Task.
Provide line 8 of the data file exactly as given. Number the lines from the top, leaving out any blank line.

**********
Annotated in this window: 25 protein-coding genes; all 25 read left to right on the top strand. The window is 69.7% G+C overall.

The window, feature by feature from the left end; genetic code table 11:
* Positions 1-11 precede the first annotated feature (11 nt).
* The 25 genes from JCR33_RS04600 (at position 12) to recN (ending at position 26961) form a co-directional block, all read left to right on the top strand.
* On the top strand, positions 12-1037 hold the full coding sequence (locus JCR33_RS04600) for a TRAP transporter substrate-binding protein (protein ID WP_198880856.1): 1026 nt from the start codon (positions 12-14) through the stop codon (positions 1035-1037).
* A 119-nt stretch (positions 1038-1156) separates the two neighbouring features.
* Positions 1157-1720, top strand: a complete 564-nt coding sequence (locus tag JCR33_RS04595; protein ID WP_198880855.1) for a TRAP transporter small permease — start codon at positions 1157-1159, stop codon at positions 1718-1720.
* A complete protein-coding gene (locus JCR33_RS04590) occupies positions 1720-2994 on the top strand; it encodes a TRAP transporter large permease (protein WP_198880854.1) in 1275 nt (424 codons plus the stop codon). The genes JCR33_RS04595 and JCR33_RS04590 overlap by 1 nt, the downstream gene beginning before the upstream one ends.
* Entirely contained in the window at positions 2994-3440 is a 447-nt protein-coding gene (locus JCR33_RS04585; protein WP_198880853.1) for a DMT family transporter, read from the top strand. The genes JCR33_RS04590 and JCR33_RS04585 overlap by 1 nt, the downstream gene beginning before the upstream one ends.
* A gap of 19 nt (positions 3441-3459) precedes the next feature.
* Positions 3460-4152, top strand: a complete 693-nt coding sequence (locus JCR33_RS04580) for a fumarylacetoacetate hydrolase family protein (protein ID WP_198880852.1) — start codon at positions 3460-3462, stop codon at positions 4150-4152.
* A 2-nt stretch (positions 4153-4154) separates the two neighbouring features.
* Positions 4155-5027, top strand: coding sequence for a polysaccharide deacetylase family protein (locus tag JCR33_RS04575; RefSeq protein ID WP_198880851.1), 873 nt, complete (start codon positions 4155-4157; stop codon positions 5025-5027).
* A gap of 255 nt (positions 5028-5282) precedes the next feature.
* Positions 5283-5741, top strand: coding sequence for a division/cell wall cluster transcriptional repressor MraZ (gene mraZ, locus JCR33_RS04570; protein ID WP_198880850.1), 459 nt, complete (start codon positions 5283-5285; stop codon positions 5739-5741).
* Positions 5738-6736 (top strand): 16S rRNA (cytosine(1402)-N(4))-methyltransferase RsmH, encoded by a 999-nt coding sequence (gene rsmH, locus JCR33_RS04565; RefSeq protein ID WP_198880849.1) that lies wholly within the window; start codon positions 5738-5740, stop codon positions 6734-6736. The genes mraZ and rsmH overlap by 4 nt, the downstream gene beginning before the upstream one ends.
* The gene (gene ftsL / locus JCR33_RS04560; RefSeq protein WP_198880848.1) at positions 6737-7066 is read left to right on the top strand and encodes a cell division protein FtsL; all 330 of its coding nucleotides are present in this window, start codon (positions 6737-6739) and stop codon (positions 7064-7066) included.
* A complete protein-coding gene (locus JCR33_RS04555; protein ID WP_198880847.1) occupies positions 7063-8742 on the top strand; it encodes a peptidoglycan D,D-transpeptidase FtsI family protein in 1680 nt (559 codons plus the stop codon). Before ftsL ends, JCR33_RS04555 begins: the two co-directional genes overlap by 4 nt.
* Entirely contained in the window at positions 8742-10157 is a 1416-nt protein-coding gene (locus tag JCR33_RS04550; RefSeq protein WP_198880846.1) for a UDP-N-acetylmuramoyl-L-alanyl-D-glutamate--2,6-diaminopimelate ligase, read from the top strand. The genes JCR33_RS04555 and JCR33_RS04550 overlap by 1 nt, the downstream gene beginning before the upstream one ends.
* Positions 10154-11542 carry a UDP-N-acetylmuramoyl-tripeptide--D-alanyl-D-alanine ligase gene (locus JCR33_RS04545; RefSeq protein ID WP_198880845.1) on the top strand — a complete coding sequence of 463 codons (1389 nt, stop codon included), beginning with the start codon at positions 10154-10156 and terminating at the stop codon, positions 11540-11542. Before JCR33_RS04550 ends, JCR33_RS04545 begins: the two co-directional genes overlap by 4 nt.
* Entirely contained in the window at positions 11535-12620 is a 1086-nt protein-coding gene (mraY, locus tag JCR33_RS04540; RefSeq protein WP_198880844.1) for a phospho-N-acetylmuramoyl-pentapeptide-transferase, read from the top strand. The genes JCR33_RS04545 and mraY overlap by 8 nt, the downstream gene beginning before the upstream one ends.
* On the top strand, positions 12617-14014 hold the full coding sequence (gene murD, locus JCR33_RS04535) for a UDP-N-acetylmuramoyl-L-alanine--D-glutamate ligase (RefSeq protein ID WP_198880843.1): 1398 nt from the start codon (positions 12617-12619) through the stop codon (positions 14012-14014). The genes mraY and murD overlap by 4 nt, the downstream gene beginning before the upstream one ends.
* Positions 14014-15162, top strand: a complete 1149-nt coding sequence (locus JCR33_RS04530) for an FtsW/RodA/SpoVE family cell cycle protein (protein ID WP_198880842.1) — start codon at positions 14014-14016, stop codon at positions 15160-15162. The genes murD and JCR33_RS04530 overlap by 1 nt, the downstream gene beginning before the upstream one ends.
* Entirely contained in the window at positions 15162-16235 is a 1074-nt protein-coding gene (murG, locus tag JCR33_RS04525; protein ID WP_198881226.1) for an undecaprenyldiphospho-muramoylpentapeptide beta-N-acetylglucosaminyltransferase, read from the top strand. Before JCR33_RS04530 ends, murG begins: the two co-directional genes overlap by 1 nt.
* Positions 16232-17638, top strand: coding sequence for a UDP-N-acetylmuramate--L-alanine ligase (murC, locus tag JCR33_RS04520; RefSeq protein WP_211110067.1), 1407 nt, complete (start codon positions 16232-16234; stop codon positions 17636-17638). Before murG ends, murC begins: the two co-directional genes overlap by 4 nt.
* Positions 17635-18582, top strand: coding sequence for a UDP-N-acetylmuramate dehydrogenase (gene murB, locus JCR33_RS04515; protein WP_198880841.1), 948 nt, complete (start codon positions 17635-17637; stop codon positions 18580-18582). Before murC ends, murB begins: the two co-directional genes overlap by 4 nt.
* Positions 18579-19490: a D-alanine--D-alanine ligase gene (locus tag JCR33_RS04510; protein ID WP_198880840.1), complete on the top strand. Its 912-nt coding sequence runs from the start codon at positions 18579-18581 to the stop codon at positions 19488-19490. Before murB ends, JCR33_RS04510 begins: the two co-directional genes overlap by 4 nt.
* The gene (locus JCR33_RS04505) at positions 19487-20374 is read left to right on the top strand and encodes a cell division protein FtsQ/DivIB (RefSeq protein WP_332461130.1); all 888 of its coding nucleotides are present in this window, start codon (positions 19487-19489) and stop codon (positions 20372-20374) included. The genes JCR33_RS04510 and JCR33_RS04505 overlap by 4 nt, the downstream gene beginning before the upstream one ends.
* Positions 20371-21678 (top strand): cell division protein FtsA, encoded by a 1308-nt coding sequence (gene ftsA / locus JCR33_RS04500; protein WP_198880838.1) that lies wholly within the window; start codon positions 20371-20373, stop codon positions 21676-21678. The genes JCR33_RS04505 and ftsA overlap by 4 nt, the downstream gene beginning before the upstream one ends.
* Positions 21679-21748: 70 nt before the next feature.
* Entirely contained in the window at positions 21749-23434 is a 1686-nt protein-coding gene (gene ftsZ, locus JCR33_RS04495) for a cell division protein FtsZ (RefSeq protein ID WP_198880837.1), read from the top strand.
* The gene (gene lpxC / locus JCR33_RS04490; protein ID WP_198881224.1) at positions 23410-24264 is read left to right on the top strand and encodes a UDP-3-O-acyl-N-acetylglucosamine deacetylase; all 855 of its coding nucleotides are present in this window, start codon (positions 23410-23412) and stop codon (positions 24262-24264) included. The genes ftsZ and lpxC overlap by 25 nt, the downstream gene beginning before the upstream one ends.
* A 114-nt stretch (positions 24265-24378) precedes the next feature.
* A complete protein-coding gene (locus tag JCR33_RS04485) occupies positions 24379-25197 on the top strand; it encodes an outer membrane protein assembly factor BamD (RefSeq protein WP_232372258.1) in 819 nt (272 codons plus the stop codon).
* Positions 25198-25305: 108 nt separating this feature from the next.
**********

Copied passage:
* A complete protein-coding gene (locus JCR33_RS04590) occupies positions 1720-2994 on the top strand; it encodes a TRAP transporter large permease (protein WP_198880854.1) in 1275 nt (424 codons plus the stop codon). The genes JCR33_RS04595 and JCR33_RS04590 overlap by 1 nt, the downstream gene beginning before the upstream one ends.